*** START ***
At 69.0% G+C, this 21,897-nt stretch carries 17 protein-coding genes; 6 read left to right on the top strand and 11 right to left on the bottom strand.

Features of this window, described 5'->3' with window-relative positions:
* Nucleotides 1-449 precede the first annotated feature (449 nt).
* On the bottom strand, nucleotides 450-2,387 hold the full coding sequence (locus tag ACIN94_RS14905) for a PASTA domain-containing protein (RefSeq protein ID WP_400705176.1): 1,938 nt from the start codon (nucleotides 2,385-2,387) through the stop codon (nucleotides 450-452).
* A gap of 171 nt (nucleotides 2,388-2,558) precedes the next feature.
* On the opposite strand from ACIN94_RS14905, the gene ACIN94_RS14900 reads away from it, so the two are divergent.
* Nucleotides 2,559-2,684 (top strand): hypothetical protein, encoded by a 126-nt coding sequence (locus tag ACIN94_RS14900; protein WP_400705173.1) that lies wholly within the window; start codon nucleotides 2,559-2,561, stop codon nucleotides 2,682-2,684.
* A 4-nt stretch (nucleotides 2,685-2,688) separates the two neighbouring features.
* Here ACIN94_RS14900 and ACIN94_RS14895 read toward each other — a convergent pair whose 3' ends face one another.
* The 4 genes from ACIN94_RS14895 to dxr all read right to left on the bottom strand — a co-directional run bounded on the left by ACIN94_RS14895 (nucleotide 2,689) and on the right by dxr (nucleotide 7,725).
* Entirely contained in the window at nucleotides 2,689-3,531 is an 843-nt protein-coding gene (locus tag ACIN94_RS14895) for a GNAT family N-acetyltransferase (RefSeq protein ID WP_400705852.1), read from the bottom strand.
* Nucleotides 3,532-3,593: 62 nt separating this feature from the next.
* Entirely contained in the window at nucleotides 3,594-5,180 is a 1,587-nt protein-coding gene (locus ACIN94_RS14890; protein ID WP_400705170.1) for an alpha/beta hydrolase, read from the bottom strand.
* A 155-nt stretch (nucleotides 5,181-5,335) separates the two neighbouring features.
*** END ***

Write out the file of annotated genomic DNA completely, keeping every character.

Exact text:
At 69.0% G+C, this 21,897-nt stretch carries 17 protein-coding genes; 6 read left to right on the top strand and 11 right to left on the bottom strand.

Features of this window, described 5'->3' with window-relative positions:
* Nucleotides 1-449 precede the first annotated feature (449 nt).
* On the bottom strand, nucleotides 450-2,387 hold the full coding sequence (locus tag ACIN94_RS14905) for a PASTA domain-containing protein (RefSeq protein ID WP_400705176.1): 1,938 nt from the start codon (nucleotides 2,385-2,387) through the stop codon (nucleotides 450-452).
* A gap of 171 nt (nucleotides 2,388-2,558) precedes the next feature.
* On the opposite strand from ACIN94_RS14905, the gene ACIN94_RS14900 reads away from it, so the two are divergent.
* Nucleotides 2,559-2,684 (top strand): hypothetical protein, encoded by a 126-nt coding sequence (locus tag ACIN94_RS14900; protein WP_400705173.1) that lies wholly within the window; start codon nucleotides 2,559-2,561, stop codon nucleotides 2,682-2,684.
* A 4-nt stretch (nucleotides 2,685-2,688) separates the two neighbouring features.
* Here ACIN94_RS14900 and ACIN94_RS14895 read toward each other — a convergent pair whose 3' ends face one another.
* The 4 genes from ACIN94_RS14895 to dxr all read right to left on the bottom strand — a co-directional run bounded on the left by ACIN94_RS14895 (nucleotide 2,689) and on the right by dxr (nucleotide 7,725).
* Entirely contained in the window at nucleotides 2,689-3,531 is an 843-nt protein-coding gene (locus tag ACIN94_RS14895) for a GNAT family N-acetyltransferase (RefSeq protein ID WP_400705852.1), read from the bottom strand.
* Nucleotides 3,532-3,593: 62 nt separating this feature from the next.
* Entirely contained in the window at nucleotides 3,594-5,180 is a 1,587-nt protein-coding gene (locus ACIN94_RS14890; protein ID WP_400705170.1) for an alpha/beta hydrolase, read from the bottom strand.
* A 155-nt stretch (nucleotides 5,181-5,335) separates the two neighbouring features.